Rural England

Access to training

Key points


Graph 1: Compared to urban

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Rural/urban ratios (urban = 10)

On most poverty and social exclusion indicators, rural areas have 'better scores' than urban areas.  The purpose of the table below is to differentiate between those subjects where rural areas are 'a bit better' and those where rural areas are 'a lot better'.  It does so by presenting the rural statistics for the indicator as a proportion of the urban statistics.  So, for example, a rural 'score' of 6 in the table below means that the rural statistic is around 60% of its urban equivalent.

Type of districtNo qualificationsWith qualifications
'Very rural' districts9 10
'Mostly rural' districts10 10
'Part rural' districts11 9



Definitions and data sources

The graphs

For each type of local authority district, the graph shows the proportion of working-age employees who have received some work-related training in the last three months, with the data shown separately for those with some previous qualifications and those without.  The qualifications include both academic and vocational qualifications and both current qualifications (e.g. GCSEs) and qualifications which have been awarded in the past (e.g. O levels).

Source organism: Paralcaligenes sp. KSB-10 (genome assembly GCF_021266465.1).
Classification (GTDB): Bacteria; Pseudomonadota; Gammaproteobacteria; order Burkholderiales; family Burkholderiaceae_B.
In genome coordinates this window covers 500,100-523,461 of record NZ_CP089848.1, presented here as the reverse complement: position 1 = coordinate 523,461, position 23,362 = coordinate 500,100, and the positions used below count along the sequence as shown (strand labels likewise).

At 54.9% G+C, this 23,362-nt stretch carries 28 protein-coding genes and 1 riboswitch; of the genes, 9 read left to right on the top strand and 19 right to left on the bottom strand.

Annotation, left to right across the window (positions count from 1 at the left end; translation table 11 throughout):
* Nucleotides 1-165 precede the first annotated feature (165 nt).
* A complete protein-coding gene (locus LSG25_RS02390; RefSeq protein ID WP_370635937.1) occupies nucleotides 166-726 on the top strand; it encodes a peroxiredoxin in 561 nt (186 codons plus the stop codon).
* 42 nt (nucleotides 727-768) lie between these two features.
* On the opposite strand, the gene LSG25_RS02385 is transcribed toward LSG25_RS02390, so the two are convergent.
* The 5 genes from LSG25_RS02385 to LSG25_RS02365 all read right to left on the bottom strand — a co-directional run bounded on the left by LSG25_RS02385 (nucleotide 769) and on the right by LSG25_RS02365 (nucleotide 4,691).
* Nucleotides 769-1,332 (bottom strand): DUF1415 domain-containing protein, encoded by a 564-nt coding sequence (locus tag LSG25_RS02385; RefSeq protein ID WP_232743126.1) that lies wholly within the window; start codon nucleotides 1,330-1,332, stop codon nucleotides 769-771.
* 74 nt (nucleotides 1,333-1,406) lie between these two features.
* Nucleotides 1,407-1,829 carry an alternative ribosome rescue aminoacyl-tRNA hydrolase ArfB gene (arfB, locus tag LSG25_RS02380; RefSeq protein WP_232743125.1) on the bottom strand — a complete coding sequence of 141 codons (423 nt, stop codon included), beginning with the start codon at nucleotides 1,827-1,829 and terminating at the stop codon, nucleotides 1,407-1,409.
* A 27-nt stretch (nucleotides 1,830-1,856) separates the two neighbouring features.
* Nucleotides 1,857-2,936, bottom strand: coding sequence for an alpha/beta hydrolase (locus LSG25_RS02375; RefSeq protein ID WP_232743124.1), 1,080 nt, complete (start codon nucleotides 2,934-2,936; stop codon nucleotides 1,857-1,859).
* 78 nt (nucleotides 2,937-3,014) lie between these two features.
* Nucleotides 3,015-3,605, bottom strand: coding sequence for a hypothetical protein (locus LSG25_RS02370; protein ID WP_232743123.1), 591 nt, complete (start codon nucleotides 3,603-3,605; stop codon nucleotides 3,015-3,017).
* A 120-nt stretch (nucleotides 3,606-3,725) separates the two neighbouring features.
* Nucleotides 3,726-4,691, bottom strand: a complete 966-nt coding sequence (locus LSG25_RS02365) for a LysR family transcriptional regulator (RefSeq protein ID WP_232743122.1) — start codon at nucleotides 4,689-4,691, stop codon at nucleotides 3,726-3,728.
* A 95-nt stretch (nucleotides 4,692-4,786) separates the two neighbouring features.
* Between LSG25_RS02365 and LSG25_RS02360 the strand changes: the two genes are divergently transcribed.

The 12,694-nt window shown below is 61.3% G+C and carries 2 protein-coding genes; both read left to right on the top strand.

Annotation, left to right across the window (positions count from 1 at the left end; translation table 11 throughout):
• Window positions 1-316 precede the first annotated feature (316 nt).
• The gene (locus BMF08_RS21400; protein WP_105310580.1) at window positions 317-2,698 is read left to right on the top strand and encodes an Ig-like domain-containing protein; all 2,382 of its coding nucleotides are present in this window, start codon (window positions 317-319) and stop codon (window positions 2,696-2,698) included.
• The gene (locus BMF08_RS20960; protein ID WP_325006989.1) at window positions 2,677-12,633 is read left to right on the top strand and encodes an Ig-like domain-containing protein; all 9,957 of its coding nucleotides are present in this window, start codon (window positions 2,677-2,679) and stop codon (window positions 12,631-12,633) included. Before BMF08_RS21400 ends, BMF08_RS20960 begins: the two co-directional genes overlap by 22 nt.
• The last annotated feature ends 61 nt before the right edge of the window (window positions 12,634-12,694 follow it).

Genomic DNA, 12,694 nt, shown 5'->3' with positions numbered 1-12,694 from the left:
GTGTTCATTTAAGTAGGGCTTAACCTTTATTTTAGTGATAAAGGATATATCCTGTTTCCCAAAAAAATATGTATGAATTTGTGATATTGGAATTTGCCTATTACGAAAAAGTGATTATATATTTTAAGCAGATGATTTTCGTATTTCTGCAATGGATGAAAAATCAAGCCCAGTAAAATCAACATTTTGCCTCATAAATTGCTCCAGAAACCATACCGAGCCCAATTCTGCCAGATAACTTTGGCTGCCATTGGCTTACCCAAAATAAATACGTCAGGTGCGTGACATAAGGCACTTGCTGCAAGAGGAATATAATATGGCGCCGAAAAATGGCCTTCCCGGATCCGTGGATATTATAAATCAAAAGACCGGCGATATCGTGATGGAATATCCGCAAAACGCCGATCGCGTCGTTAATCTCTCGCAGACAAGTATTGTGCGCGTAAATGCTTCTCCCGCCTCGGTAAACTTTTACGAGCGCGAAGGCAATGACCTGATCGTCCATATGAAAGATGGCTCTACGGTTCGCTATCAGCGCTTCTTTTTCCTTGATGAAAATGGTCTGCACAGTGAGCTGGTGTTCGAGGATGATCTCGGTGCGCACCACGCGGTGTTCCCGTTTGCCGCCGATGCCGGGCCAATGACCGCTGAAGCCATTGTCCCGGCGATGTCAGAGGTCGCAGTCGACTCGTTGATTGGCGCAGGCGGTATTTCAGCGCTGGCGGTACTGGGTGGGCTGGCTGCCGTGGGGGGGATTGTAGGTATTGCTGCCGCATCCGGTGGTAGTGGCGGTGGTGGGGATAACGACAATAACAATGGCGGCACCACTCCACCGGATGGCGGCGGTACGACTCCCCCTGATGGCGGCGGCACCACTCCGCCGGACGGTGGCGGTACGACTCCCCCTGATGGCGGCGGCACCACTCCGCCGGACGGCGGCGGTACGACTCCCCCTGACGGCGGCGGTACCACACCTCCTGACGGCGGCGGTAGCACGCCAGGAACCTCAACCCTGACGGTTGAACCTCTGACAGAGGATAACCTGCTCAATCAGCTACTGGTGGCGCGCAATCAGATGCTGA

Level of the data

Lower tier local authorities (districts), as classified by the DEFRA 2009 classification system.  Both the DEFRA classification rules and their results by local authority can be found on the page on rural/urban classification systems.


The Annual Population Survey, which is effectively the Labour Force Survey with selected booster samples to compensate for small sample sizes in some authorities.  The data is the average for the latest three years.


The numbers

Type of districtNo qualificationsWith qualifications
'Very rural' districts8% 28%
'Mostly rural' districts9% 29%
'Part rural' districts10% 28%
Urban districts9% 29%